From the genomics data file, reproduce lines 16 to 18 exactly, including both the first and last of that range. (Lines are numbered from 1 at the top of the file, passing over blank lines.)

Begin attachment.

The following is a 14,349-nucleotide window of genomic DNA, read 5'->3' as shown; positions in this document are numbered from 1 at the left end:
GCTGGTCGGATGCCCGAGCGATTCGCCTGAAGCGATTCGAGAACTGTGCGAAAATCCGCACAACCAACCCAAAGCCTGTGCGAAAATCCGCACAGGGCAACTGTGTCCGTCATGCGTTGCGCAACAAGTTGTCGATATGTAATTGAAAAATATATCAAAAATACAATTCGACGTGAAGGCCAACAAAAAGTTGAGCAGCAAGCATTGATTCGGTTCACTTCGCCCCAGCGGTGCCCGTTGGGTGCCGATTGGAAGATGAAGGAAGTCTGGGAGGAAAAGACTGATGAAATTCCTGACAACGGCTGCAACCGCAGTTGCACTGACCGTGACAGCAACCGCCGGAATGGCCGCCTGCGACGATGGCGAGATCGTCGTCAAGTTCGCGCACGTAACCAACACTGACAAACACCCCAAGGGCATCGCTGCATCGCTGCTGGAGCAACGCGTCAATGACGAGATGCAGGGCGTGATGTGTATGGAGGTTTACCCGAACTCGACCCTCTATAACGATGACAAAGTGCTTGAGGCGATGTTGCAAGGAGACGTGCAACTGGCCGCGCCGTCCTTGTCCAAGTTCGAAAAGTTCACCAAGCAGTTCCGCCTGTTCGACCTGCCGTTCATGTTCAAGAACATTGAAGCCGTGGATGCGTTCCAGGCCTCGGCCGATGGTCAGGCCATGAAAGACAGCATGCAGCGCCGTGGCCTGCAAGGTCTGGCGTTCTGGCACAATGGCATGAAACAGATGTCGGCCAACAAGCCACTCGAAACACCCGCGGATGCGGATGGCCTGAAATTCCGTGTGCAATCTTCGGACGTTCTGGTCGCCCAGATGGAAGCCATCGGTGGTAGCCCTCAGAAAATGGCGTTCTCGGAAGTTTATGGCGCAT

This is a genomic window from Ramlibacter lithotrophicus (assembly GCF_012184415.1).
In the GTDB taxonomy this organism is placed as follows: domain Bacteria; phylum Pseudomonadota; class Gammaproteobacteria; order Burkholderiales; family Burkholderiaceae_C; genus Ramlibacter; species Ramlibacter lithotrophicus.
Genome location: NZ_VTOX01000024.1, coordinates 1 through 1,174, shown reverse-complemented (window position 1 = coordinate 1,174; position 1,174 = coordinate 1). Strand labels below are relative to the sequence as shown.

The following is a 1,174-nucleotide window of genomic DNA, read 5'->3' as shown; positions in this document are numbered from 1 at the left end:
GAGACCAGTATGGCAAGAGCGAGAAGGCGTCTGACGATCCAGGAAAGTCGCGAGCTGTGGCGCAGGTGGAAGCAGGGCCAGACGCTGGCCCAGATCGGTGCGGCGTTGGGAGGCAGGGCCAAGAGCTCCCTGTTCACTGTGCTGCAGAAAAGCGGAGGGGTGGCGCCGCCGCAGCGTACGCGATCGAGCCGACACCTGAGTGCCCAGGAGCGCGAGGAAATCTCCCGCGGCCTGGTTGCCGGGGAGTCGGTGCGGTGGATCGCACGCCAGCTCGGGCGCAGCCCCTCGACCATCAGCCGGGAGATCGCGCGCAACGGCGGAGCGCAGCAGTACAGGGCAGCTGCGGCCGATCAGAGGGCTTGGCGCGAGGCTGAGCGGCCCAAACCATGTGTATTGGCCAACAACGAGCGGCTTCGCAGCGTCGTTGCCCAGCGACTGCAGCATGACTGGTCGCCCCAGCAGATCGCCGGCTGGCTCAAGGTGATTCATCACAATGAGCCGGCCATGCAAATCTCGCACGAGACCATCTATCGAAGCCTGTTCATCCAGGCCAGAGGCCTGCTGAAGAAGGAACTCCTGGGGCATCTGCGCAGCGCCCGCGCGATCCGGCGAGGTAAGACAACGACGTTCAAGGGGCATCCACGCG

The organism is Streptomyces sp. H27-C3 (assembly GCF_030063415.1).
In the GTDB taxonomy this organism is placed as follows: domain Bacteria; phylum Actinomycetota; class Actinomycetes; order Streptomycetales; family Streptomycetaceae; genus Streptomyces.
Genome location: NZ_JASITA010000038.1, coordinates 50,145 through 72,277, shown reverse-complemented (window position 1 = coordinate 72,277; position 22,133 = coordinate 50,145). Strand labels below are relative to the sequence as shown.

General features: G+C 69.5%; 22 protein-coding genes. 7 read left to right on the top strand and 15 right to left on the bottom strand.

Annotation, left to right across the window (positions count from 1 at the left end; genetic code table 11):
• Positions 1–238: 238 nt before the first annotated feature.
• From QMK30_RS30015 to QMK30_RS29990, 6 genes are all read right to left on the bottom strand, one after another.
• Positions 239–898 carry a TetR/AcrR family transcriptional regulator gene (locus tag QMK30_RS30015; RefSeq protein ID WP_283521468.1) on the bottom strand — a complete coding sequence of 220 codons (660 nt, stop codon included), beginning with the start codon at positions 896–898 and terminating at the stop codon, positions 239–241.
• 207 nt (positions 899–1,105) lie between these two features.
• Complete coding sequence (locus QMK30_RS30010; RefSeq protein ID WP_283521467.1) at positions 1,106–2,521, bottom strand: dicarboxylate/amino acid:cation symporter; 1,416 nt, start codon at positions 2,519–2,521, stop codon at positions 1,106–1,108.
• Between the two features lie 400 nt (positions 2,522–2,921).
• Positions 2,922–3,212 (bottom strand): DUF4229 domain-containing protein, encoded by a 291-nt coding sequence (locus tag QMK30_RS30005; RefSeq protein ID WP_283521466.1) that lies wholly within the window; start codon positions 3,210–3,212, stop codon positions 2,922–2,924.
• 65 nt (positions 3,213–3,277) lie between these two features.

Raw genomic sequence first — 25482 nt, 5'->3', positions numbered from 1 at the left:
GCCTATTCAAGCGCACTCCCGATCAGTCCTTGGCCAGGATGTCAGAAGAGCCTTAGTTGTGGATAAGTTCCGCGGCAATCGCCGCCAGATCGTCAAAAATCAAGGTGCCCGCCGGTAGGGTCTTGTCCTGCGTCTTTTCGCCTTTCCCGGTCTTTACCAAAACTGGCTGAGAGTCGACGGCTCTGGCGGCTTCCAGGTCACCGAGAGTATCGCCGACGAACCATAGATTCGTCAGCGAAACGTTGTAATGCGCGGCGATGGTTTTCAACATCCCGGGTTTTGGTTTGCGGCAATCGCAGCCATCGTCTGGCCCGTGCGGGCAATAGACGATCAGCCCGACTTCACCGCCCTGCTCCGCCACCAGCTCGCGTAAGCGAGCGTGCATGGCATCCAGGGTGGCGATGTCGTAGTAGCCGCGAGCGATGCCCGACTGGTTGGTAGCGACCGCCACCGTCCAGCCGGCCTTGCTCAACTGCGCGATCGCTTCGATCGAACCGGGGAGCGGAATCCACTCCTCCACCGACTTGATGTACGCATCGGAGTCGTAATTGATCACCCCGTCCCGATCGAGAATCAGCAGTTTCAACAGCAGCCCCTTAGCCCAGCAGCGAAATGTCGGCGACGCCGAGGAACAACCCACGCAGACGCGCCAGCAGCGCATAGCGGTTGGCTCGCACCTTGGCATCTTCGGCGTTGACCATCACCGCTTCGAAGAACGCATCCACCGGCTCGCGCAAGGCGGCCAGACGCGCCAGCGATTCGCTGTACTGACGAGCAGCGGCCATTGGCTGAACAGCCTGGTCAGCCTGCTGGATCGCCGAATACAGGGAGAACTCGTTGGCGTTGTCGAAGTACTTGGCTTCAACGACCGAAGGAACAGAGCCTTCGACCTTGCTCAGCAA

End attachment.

• 207 nt (positions 899–1,105) lie between these two features.
• Complete coding sequence (locus QMK30_RS30010; RefSeq protein ID WP_283521467.1) at positions 1,106–2,521, bottom strand: dicarboxylate/amino acid:cation symporter; 1,416 nt, start codon at positions 2,519–2,521, stop codon at positions 1,106–1,108.
• Between the two features lie 400 nt (positions 2,522–2,921).